No one should hold his or her breath waiting for Fox News to change its name to Fox Entertainment, but it would not be entirely inappropriate. Sure they discuss issues of the day, and sure they introduce facts here and there, and sure they send personnel into the field to interview people; but despite the fact that any reasonably balanced individual with a modicum of sense of reality can plainly see that the coverage is egregiously slanted, Fox News continues to call itself "fair and balanced."

    There are innumerable anecdotes that could be presented here to make this case, but "Outfoxed: Rupert Murdoch's War on Journalism," a brilliant documentary by director Robert Greenwald, does a wonderful job at chronicling how the network misrepresents facts, manufactures terror and slanders liberals and adulates the President, all with the sole purpose of advancing its right-wing agenda. The film uncovers daily internal memos that outline conservative talking points, nonconformists that are threatened with their jobs and correspondents that often do not even pretend to be impartial.

    Bernie Sanders (I-VT) correctly accused Fox News of being "an adjunct of the Republican Party." As far as journalism is concerned, it is difficult to avoid remarking the obvious: that it is fake.

    In the end, though, the general public will inevitably catch on, or, having done so long ago, grow bored, rendering the medium something somewhat less than it used to be. Professional wrestling still captivates a depressingly wide audience, but its heyday must have been in October 1999 when World Wrestling Entertainment (NYSE:WWE) launched its IPO. The stock debuted around $25, but quickly plummeted and has languished under $15 for over four years, briefly dropping below $8 at a couple points. Pay-per-view sales have been weak and attendance at live events has been dropping since 2001. There has even been a class-action lawsuit against the company alleging violation of federal securities laws during the IPO.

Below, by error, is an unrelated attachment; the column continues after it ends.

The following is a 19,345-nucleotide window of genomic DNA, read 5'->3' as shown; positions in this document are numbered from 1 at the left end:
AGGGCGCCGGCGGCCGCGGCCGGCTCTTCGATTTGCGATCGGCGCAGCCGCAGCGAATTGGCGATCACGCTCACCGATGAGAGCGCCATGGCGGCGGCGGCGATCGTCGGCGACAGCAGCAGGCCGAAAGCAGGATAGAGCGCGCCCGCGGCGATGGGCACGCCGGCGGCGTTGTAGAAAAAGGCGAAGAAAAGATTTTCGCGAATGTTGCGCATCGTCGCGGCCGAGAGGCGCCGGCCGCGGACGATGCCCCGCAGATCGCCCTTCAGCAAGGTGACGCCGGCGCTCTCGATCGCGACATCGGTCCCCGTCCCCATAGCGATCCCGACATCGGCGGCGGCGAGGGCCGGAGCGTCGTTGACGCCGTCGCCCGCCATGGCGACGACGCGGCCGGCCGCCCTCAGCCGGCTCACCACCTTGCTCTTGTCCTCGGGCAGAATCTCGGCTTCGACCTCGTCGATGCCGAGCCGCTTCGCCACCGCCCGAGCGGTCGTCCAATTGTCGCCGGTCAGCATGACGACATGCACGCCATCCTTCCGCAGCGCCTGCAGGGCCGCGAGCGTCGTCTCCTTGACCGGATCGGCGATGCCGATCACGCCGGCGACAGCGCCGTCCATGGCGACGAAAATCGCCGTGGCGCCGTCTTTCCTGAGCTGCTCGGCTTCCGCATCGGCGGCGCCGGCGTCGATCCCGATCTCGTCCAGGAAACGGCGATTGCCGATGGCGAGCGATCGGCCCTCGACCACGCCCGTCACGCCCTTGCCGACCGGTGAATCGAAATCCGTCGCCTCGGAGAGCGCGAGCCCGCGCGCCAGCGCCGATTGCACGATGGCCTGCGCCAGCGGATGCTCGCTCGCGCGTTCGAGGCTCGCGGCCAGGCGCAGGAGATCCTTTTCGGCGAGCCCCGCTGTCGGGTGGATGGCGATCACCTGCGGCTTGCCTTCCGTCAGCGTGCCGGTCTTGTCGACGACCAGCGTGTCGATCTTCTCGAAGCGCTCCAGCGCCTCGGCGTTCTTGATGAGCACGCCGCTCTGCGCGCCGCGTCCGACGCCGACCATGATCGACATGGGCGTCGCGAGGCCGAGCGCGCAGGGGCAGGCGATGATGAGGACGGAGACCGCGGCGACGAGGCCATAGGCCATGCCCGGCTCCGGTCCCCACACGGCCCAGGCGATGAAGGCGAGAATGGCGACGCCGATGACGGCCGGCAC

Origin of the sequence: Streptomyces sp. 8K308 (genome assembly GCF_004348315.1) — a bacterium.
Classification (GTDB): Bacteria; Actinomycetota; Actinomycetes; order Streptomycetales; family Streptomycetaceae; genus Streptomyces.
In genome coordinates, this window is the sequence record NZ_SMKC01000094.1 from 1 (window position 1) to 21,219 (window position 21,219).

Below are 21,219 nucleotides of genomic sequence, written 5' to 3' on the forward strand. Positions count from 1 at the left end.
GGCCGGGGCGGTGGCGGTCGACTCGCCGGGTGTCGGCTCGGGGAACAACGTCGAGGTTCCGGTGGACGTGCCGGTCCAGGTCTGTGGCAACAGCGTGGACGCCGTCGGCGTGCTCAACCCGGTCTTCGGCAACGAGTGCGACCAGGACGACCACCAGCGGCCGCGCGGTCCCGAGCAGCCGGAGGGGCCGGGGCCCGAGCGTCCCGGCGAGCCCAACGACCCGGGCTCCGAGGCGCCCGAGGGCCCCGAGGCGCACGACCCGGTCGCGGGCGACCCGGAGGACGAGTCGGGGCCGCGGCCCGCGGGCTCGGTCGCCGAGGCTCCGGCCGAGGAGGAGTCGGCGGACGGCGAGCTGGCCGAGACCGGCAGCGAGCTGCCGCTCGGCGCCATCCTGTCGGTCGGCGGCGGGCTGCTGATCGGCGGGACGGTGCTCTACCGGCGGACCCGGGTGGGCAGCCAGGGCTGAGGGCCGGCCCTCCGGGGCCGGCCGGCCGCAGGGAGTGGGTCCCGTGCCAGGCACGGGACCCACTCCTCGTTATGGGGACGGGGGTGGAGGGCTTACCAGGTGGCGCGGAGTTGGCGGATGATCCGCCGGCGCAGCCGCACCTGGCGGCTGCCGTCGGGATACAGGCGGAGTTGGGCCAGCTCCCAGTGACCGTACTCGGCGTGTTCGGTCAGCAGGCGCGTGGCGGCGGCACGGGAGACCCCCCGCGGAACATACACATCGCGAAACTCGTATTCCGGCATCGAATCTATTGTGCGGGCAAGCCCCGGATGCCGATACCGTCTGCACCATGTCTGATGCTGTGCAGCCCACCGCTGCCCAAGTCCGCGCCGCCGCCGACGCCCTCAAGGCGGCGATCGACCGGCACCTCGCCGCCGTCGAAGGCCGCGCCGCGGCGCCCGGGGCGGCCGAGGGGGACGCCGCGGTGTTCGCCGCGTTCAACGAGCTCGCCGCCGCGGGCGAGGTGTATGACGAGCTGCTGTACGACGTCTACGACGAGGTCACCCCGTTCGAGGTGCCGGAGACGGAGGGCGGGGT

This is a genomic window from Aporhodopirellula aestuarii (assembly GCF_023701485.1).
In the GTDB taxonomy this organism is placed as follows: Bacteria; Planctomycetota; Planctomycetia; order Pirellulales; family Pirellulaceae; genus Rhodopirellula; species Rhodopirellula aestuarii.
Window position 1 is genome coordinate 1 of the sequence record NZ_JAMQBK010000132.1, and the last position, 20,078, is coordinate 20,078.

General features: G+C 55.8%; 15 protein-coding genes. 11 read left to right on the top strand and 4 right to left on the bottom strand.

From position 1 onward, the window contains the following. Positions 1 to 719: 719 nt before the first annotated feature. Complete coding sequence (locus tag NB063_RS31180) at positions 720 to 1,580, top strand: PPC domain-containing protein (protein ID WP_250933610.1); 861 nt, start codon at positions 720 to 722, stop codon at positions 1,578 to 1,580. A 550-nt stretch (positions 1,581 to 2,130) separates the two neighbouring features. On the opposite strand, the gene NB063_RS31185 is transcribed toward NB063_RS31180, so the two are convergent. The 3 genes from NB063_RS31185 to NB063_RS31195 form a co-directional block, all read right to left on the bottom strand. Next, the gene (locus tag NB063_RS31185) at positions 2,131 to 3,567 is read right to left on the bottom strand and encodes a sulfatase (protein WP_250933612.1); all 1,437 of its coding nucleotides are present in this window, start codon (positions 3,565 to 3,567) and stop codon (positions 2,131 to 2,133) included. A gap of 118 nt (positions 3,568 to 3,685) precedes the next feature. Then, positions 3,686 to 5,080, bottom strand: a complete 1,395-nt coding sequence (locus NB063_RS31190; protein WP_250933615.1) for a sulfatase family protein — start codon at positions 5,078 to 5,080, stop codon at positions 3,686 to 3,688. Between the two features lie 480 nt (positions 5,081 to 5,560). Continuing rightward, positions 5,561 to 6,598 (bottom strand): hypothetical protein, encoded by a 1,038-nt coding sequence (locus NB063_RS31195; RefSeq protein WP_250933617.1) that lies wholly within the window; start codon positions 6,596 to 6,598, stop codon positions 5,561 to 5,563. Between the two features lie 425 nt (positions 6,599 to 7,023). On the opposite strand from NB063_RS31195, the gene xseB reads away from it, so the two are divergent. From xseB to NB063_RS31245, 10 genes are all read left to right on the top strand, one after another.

So what is the company's strategy for liberating itself from these doldrums? Expand internationally. To what degree and for how long foreign markets will be enchanted by fake sports entertainment of such a uniquely American variety remains to be seen, but perhaps there will at least be an opportunity for Mr. Duprée to perform in his native France.

    Fox News has yet to suffer a similar fate, presumably because, for the most part, viewers do not regard it as fake. It became the number one prime time cable news network sometime in 2001 and has not looked back since. There have been some signs of weakness, with CNN reporting in April this year that Fox News' viewership of adults between 25 and 54 had dropped for six consecutive months for a total decline of 58%, but since Katrina the network has come back strong.